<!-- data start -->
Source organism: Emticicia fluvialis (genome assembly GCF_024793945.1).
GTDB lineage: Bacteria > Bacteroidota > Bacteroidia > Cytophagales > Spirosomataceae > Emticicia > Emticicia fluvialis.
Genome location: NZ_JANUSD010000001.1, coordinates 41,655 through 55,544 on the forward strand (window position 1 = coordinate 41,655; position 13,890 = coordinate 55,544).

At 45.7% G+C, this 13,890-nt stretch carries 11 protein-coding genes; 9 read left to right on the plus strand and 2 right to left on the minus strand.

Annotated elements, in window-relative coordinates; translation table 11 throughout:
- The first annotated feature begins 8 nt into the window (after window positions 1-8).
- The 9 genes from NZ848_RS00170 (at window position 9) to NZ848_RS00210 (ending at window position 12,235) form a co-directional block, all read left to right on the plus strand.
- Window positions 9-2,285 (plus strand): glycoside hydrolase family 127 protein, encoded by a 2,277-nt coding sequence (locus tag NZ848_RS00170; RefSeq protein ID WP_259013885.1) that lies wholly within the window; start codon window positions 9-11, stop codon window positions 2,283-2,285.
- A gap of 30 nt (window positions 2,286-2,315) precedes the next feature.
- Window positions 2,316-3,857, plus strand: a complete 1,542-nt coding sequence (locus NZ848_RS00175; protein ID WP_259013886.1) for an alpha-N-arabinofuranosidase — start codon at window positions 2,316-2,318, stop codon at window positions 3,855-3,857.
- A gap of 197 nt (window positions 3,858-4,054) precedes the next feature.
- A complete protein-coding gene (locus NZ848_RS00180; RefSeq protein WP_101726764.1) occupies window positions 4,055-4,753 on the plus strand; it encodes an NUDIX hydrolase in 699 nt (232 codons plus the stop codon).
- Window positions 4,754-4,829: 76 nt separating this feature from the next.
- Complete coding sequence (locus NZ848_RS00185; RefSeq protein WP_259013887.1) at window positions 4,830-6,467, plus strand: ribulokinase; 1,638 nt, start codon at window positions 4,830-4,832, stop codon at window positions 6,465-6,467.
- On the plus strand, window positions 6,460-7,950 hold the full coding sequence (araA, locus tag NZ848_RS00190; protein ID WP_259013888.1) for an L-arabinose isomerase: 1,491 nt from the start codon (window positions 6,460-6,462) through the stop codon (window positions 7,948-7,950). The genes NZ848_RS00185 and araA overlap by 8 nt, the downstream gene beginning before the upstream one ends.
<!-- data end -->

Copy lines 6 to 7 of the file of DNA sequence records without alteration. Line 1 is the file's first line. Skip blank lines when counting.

- The first annotated feature begins 8 nt into the window (after window positions 1-8).
- The 9 genes from NZ848_RS00170 (at window position 9) to NZ848_RS00210 (ending at window position 12,235) form a co-directional block, all read left to right on the plus strand.